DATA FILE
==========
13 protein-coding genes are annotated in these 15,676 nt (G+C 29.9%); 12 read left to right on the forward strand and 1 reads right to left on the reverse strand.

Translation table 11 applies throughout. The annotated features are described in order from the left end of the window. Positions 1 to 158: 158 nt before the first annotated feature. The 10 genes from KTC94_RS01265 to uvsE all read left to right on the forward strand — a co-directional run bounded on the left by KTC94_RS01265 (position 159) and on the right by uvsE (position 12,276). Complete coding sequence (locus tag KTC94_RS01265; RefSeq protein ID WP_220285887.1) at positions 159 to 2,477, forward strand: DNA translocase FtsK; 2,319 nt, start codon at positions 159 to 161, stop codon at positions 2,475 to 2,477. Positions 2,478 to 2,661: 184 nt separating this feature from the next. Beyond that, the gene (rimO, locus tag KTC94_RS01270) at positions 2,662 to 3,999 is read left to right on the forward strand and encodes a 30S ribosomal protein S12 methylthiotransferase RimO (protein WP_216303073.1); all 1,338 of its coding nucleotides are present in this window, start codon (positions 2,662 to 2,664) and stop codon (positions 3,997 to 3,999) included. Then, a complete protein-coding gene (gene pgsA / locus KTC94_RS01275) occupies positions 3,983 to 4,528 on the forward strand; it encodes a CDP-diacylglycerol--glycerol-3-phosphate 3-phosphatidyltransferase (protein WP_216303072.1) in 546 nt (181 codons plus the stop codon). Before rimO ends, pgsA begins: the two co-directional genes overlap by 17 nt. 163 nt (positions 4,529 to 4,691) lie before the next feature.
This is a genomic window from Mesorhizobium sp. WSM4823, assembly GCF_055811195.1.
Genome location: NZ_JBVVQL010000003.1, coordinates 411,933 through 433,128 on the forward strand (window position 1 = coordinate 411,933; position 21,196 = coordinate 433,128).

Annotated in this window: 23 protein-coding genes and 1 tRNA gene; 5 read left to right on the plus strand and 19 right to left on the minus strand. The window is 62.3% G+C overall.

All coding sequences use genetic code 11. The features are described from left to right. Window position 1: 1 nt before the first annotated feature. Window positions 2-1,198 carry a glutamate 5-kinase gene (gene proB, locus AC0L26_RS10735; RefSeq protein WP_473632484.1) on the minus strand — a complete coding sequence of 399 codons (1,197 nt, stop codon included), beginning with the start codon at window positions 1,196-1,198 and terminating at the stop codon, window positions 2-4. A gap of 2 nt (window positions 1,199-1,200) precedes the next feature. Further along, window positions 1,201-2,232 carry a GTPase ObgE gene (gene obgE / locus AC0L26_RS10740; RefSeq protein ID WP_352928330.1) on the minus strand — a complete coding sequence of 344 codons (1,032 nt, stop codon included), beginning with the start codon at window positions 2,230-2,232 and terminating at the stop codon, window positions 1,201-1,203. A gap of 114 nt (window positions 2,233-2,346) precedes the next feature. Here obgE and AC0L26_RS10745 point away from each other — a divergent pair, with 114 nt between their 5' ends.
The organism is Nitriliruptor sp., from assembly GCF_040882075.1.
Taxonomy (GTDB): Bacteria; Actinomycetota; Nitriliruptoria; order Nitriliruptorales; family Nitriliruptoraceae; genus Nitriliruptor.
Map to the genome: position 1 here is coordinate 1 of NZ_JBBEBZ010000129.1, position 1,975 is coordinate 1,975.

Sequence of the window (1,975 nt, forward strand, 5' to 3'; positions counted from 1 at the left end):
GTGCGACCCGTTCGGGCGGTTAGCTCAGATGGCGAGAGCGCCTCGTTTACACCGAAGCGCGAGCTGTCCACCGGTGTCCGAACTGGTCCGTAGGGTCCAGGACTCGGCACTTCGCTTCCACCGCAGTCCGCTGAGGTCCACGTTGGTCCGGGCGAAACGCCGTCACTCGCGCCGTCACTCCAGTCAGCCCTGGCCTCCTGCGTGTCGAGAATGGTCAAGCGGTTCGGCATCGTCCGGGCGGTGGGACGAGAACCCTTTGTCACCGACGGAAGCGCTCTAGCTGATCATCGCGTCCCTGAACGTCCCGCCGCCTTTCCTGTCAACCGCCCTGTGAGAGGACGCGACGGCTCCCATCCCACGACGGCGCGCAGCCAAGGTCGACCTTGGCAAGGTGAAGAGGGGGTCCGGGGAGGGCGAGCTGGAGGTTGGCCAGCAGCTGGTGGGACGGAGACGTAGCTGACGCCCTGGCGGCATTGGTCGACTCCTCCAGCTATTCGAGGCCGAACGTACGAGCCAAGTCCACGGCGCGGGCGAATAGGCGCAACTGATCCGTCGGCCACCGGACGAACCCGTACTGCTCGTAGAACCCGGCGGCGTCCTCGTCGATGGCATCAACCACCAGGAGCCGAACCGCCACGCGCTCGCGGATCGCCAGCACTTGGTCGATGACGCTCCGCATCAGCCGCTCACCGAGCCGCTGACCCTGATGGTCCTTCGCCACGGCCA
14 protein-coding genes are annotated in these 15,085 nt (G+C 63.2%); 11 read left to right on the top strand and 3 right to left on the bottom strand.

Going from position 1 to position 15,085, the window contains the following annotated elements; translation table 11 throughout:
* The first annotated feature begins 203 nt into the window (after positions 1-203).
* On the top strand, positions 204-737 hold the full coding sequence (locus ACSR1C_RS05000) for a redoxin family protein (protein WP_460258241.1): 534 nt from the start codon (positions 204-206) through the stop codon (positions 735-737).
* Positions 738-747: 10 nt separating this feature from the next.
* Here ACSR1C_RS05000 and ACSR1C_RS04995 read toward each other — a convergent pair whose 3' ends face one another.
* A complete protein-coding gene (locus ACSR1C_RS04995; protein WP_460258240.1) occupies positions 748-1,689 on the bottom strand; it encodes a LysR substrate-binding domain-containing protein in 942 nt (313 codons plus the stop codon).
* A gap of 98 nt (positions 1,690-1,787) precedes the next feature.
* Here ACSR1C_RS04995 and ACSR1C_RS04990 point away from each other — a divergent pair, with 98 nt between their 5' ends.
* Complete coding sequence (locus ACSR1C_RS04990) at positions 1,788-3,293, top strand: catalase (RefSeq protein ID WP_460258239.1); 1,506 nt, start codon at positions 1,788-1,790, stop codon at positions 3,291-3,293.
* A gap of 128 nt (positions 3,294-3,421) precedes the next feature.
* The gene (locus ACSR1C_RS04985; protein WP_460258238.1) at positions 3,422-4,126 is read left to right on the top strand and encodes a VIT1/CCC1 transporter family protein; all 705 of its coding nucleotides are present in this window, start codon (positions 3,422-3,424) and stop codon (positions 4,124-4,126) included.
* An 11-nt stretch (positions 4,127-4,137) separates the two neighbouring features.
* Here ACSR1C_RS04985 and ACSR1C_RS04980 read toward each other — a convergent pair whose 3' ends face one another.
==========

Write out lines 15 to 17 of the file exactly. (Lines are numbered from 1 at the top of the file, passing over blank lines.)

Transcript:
* On the top strand, positions 204-737 hold the full coding sequence (locus ACSR1C_RS05000) for a redoxin family protein (protein WP_460258241.1): 534 nt from the start codon (positions 204-206) through the stop codon (positions 735-737).
* Positions 738-747: 10 nt separating this feature from the next.
* Here ACSR1C_RS05000 and ACSR1C_RS04995 read toward each other — a convergent pair whose 3' ends face one another.